(Originally published September 17th, 2017 on another website)
When I think of pop music, my mind tends to narrow toward a view of the genre that encompasses only the most popular contemporary music. Pop is arguably one of, if not the most ubiquitous genre of music today, and whenever I talk to someone about their favorite songs or artists, it comes up more often than not. While I wouldn’t necessarily call that a bad thing, I would argue that there has been an overwhelming saturation of pop artists within the music industry in the past few decades.
With this mindset, it’s somewhat difficult for me to listen to pop music impartially. So when a friend recommended me this “cool pop band,” Saint Motel, I was skeptical, to say the least. I was so skeptical in fact, that it took me nearly a week to actually sit down and listen to their music, but after enough pestering from her, I finally listened to their second studio album, saintmotelevision.
To my surprise, what followed was thirty minutes of pure pop goodness, packed with wonderful vocal performances from A/J Jackson and some of the most unique instrumentals I’ve heard in a while. The word “awesome” gets thrown around a lot, but saintmotelvision is truly deserving of the title. Try as I might avoid waxing poetical, it’s truly an excellent listen. The album spans ten tracks dealing chiefly with love, and if you couldn’t tell from my last piece here, I’m a sucker for love songs. But the way the band goes about writing these songs is rather interesting: they choose to write from nonconventional viewpoints and for the most part, not overly romanticize what love is actually like.
“Getaway” is about an enamored criminal who wants nothing more than to run away with his love. There are some appropriate allusions to Bonnie and Clyde that work well with the message Jackson is delivering, as well as the dark tone of the music. “Destroyer,” the next track, is the record’s finest, a one-two punch of emotional vigor and potent production. The fast-paced drum beat, the sweet brass section, and the angsty yet beautiful sax solo all work together perfectly. It also contains the de facto mission statement of the album:
“I don’t break hearts, I destroy them.”
The following track “Born Again” is from the perspective of a man who is a born-again Christian. There’s obvious biblical allusions throughout the song and an almost comedic edge to the lyrics that adds another dimension to the record entirely.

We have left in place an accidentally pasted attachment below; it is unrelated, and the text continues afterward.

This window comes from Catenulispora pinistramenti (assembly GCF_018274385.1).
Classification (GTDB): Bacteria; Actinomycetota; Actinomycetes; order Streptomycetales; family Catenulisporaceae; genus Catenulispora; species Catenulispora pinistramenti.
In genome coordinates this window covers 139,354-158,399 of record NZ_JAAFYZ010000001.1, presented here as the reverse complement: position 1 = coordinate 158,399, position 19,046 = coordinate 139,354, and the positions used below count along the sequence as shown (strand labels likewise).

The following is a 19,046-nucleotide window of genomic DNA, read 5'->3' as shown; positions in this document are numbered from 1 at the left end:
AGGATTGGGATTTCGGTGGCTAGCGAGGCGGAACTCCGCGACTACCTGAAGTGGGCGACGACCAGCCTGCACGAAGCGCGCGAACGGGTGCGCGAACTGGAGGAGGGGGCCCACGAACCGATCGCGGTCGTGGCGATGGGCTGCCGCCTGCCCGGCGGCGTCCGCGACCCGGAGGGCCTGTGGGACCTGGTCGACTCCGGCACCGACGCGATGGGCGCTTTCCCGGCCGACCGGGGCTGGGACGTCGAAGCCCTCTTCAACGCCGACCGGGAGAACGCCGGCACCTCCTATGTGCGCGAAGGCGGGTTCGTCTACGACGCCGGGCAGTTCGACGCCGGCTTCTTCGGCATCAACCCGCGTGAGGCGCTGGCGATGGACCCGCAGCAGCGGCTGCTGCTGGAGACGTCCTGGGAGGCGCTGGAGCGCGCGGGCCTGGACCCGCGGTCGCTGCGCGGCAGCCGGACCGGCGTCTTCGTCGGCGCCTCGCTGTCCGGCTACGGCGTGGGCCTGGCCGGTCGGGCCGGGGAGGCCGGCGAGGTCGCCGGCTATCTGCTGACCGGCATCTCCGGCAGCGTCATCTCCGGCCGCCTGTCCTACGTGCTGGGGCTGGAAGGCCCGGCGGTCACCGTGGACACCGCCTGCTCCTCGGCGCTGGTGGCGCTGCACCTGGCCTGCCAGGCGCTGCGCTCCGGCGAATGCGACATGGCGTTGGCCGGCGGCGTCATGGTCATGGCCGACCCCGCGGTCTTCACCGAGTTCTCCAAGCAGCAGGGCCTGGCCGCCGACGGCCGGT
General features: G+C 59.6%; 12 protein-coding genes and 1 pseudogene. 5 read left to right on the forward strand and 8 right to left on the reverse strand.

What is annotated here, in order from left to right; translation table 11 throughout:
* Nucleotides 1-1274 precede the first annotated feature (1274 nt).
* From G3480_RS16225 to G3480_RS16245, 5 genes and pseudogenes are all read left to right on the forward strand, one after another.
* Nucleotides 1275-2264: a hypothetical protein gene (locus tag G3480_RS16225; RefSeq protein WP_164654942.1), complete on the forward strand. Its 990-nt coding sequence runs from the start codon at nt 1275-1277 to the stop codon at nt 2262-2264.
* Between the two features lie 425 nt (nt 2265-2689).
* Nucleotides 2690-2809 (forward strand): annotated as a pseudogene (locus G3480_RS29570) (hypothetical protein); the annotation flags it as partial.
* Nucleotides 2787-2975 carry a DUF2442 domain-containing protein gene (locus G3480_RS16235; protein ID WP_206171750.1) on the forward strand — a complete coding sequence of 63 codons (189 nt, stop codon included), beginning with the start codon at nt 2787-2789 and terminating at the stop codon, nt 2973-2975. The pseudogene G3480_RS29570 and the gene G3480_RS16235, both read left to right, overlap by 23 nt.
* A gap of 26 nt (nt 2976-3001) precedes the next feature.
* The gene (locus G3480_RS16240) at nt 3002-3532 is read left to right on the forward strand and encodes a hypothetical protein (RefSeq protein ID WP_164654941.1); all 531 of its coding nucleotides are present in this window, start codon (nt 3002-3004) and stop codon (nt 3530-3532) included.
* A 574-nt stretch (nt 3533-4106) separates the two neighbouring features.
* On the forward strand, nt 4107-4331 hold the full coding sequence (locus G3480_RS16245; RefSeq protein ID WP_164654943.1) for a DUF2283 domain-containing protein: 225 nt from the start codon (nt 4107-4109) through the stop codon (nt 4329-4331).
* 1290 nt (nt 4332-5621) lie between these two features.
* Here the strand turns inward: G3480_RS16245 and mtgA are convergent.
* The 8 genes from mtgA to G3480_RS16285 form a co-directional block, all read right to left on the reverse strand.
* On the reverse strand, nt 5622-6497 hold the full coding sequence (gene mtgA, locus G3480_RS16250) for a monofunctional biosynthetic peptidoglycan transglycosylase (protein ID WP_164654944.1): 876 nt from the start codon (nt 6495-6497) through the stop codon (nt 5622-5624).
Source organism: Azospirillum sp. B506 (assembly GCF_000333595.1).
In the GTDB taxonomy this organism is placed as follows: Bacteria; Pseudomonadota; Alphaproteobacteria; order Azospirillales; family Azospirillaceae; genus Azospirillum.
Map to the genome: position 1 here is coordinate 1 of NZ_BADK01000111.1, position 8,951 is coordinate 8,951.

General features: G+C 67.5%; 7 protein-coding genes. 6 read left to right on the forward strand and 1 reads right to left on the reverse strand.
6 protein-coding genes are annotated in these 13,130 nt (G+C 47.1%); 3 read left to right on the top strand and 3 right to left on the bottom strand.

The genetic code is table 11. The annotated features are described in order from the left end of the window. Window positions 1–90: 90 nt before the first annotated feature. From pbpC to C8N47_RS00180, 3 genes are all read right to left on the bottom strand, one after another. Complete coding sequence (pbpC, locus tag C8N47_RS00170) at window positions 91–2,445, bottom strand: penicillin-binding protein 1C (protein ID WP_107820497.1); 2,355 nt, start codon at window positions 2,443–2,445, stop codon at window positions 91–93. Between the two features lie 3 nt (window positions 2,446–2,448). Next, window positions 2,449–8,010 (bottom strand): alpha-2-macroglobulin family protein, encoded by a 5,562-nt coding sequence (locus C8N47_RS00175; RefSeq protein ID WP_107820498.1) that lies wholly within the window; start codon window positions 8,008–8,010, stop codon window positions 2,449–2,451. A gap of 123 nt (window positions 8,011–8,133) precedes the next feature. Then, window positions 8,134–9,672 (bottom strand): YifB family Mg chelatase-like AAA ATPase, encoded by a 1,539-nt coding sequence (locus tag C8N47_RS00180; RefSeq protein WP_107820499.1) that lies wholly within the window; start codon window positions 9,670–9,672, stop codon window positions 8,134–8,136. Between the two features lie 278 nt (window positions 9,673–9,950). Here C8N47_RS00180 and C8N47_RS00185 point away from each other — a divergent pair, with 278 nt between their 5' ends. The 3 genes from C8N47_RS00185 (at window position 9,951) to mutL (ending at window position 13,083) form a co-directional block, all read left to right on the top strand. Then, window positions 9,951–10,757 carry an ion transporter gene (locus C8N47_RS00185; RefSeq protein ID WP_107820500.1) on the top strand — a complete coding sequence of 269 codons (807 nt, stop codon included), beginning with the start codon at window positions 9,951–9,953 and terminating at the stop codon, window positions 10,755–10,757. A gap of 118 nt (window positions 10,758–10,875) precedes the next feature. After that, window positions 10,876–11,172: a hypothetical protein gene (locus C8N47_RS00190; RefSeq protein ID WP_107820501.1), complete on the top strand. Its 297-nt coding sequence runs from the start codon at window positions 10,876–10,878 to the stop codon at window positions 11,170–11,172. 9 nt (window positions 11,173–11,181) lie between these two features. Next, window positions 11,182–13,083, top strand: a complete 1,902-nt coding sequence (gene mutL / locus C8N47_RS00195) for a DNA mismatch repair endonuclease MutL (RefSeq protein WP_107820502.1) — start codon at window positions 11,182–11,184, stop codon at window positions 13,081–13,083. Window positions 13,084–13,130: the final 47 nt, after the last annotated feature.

“Sweet Talk” presents a love story through the eyes of a man blinded by infatuation, as A/J sings,
“You could yell, ‘Piss off! Wont you stay away?’ It’ll still be sweet talk to my ears.”
If you haven’t noticed by now Saint Motel is great at writing punchlines that can make you laugh as well as cry. I’ll never forget the first time I heard this song and how much I related to it at the time. I was able to poke fun at something that had been bothering me, all while listening to some amazing pop music, which was a wholly new idea to me.
saintmotelvision did two things for me. It gave me an amazing musical experience that I don’t think I’ll ever forget, and it also gave me a chance to widen my perspective on pop music as a whole. Being an amateur producer myself, I admittedly struggle at times with having an “elitist” view of the music world. The place I go to listen to music the most is SoundCloud, where one can find thousands of unheard artists creating amazing songs with quality comparable to Top 40 and radio hits. This has prompted me to have a general distaste for popular music.
But after falling in love with Saint Motel, I realize that it’s a good rule of thumb to at least try and appreciate what’s popular today. Because in all honesty – there’s a reason that popular artists gain the recognition of so many. They’re (usually) genuinely talented and competent musicians that have managed to stand out in a world of thousands more like them. Of course, luck, trends, gimmicks, budget, and connections within the music world are all factors as well, but it’s hard to imagine someone like Justin Bieber being as successful as he is without being majorly talented.
Saint Motel has encouraged me to step outside my comfort zone and be more receptive to popular media.
Now if you’ll excuse me, I’m going to go listen to Halsey.